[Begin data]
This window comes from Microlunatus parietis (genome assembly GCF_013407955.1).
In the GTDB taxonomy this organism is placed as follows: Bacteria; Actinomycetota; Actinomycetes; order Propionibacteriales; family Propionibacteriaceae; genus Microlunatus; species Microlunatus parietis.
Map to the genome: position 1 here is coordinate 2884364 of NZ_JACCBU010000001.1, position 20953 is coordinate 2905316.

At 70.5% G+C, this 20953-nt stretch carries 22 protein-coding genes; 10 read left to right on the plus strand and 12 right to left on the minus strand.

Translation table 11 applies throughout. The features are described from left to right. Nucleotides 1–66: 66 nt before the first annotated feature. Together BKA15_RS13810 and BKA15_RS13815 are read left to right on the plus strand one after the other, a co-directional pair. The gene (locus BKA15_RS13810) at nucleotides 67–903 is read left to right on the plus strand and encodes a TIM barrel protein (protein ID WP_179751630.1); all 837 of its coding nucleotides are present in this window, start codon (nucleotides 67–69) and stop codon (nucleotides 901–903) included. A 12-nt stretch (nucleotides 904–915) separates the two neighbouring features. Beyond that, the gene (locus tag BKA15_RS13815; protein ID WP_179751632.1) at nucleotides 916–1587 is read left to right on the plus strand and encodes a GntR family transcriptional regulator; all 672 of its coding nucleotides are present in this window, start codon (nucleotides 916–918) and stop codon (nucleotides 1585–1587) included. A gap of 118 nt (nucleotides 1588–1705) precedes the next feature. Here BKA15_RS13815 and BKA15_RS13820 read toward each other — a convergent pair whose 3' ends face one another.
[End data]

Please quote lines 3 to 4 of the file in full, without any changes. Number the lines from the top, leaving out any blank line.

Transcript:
Map to the genome: position 1 here is coordinate 2884364 of NZ_JACCBU010000001.1, position 20953 is coordinate 2905316.

At 70.5% G+C, this 20953-nt stretch carries 22 protein-coding genes; 10 read left to right on the plus strand and 12 right to left on the minus strand.